Won outright: 101
Lost outright: 3
Result in free kicks: 37
Result in penalties: 73
So only 37% of scrums resulted in play being restarted
If 63% of all scrums result in a reset, free kick or penalty, are the fans
Brian Moore's article below identifies that the current state of scrummaging
is the fault of the All Blacks, followed by referees turning a blind eye to
existing rules and finally argues that by rigidly enforcing ALL the rules of
the scrum, referees have the power to stamp out this tedious non-spectacle
of 20 resets followed by a penalty. Or in Steve Walsh's case, to prevent the
referee making it up and awarding free kicks and penalties to whichever team
said the nicest thing about his personal grooming:
BBC rugby union pundit Brian Moore is a former *** for England and the
British and Irish Lions. He is also a qualified referee and has been growing
increasingly exasperated with handling of the scrum at the highest level. He
explains why these problems are spoiling the game and offers some solutions:
Instead of being a means of restarting the game it has become a way of
winning penalties. The *** - my old position - has generally become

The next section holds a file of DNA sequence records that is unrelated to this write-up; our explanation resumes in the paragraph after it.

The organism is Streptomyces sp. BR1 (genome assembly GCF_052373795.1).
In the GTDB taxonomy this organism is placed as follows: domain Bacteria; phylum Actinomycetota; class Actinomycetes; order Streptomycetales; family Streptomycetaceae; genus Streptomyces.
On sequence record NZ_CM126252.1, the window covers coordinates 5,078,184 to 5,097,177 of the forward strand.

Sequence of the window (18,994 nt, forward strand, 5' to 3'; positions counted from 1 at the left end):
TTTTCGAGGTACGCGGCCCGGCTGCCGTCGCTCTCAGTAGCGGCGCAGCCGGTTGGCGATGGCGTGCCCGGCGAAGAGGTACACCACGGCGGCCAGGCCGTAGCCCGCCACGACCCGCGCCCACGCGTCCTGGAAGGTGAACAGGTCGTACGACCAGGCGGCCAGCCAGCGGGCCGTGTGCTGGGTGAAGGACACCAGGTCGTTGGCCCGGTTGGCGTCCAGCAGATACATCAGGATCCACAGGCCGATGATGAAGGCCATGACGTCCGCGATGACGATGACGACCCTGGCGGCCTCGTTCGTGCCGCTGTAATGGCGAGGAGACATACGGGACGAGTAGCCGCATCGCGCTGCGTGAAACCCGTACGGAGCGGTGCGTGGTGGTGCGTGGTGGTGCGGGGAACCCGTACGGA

bigger, because he is required to have power rather than hooking skills.
The important elements of scrummaging - engagement, binding of the front
rows and feeding of the ball - have been truncated into a split second.
This means referees cannot watch all parts of the scrum and players know
that if they get one element wrong, they are in a disadvantageous position
and are likely to get pushed backwards. As a result, they collapse the scrum
knowing the referee is unlikely to know who is responsible and is as likely
to blame one pack as the other.
To be frank, the whole edifice has become a grotesque farce and is blighting
Not only has the scrum become tedious, but it is dangerous - and the
International Rugby Board knows it. Paying customers are rightly registering
their disapproval and asking where the value for money is in watching the
Will the IRB listen? We will have to wait and see, but if they don't, they
had better get ready for a major lawsuit because the first injured player in
an international match will take them to the cleaners.
The scrum, according to rugby's laws, is a means of restarting the game
safely, quickly and fairly. In order to do that, there are specific laws
about what you can do and when, which are relatively long-standing.
The job of the *** is to hook the ball back when it enters the scrum,
consisting of 16 large men spending too much time wrapped in each other's
arms. When the rules are applied properly, they work. And although they
don't stop things going wrong, like a scrum collapsing or wheeling, they
stop as many as can reasonably be expected in a competitive and
The two packs are meant to form either side of a mark and engage, which
means the front rows binding on their opposite numbers. When the scrum is
square and stationary, the ball is fed in straight by the scrum-half along
the line between the two front rows. The *** hooks the ball back into his